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by Pierre Gay
Dauphiné was inhabited by the Allobroges and the Voconces. It was conquered by the Romans in the IInd century BP, and several Roman colonies developed there, especially Vienne (Valentinopolis).
Dauphiné was later invaded by the Burgunds and then allocated to Lothaire after the division of the Carolingian Empire. Included in the short-lived kingdom of Burgundy, the area was then splitted between several feudal and ecclesiastic lords.
In the XIth century, count Guigues I d'Albon incorporated to his domain Lower Dauphiné, Grésivaudan (the rich valley of Isère, upstream from Grenoble), Champsaur (upper valley of the river Drac), which were all ceded by the bishop of Vienne, and Briançonnais (upper valley of the river Durance). During the XIth and XIIth centuries, several monasteries and abbeys were founded in Dauphiné, the most famous being the Great Charterhouse built by St. Bruno in 1084 in the 'desert' of Chartreuse.
In 1192, Guigues VI d'Albon took the title of Dauphin. He added the region of Embrun and Gap to his domain, and Faucigny, a province of Savoy, after his marriage with the daughter of count Pierre II in 1268. In 1343, Faucigny was retroceded to Savoy, whose power was increasing.
In 1349, the last dauphin Humbert II negociated the 'transportation' of Dauphiné to France. Humbert was an ambitious spendthrift: he supported several religious foundations, founded the University of Grenoble and sponsored a rich court. He went on Holy Crusades and came back bankrupted, his wife and son having died during his leave. He decided to resign and sell his state.
King of France Philippe de Valois signed with Humbert three treaties to organize the transfer of Dauphiné to France. The king paid Humbert 300,000 guilders and promised him a life annuity of 24,000 pounds. Dauphiné was granted as his apanage to the elder son of the king, who should bear the title of Dauphin. The bill of sale, called Transport du Dauphiné à la France, was signed on 16 July 1349 in Lyon. Humbert took the cloth of the Dominican order and died in 1355.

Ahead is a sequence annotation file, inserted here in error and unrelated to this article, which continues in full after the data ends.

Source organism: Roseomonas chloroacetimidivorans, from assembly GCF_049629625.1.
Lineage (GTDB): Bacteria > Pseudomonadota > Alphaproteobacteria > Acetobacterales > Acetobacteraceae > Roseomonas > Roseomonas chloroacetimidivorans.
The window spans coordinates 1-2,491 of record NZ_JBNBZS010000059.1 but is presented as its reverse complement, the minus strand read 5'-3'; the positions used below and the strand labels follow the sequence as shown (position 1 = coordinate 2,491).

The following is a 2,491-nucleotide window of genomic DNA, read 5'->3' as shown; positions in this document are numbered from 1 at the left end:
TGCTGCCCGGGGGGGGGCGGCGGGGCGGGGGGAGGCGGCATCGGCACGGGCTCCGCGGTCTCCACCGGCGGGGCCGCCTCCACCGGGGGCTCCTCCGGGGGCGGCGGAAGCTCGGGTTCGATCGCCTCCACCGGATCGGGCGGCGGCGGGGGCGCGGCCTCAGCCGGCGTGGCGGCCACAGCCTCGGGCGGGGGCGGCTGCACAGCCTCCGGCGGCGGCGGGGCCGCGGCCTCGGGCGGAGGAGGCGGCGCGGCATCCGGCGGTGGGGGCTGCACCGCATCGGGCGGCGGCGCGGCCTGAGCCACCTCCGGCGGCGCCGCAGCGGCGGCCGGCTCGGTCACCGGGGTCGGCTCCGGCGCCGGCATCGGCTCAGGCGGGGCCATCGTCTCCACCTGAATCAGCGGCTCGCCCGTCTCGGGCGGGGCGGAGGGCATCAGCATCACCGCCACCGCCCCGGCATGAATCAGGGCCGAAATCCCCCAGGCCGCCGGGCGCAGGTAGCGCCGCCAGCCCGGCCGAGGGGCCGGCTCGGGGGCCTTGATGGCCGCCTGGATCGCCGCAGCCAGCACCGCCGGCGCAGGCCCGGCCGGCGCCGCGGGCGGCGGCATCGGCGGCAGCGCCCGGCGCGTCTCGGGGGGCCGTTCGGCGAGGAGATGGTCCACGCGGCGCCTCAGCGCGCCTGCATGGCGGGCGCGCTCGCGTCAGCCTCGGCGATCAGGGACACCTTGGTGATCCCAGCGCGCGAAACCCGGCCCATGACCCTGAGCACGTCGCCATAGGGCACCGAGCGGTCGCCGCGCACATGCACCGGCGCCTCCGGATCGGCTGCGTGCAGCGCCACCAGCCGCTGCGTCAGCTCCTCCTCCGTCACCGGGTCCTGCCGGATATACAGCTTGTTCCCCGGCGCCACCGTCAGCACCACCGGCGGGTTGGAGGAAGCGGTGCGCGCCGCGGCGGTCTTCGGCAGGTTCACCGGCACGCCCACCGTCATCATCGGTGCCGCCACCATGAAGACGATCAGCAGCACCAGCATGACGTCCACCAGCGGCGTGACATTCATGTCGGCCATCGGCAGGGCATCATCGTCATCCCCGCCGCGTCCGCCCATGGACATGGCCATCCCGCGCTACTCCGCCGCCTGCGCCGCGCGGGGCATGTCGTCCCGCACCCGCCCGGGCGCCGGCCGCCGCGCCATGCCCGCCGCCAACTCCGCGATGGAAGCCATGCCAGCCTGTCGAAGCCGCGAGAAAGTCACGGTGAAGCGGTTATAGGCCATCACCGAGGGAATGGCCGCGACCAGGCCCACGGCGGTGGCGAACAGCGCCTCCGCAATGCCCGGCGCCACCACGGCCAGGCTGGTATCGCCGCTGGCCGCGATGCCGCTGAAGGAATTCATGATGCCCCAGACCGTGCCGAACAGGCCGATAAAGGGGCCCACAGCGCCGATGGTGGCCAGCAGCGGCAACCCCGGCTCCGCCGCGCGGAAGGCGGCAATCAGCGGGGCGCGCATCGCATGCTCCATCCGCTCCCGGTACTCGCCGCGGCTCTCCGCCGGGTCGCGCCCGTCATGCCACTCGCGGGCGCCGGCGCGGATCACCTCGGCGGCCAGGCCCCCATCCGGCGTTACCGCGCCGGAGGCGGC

In 1515, king François I appointed Bayard, the 'fearless and blameless knight' (chevalier sans peur et sans reproche) lieutenant-general of Dauphiné. Pierre Terrail, lord of Bayard, was born in Pontcharra, near Grenoble in 1476. He fought very bravely during the Italian wars, and François I asked him (Bayard) to knight him (the king) on the battle field of Marignan (1515). Bayard was killed in 1526 by an arquebus stone in Romagnano Sesia.
In 1628, the status of Dauphiné changed from pays d'état to pays d'élection, which meant that Dauphiné was placed under direct administration by an intendant appointed by the king. In 1763, the Parliament of Grenoble refused to acknowledge the royal decrees which increased the taxes.
In 1788, the Tiles' Day (Journées des Tuiles) took place in Grenoble. This event can be considered as the first mass action of the French Revolution. A session of the States Generals was scheduled in Grenoble on 21 July 1788 and immediatly forbidden. The assembly, composed of 50 clergymen, 165 nobles and 325 representatives of the third estates, met in the neighbouring city of Vizille. They voted a resolution requiring the reestablishment of the Parliament of Grenoble; an official convening of the States General of Dauphiné, which should vote the taxes; and the individual freedom for all French citizens. Vizille can therefore be considered as the birthplace of the French Revolution.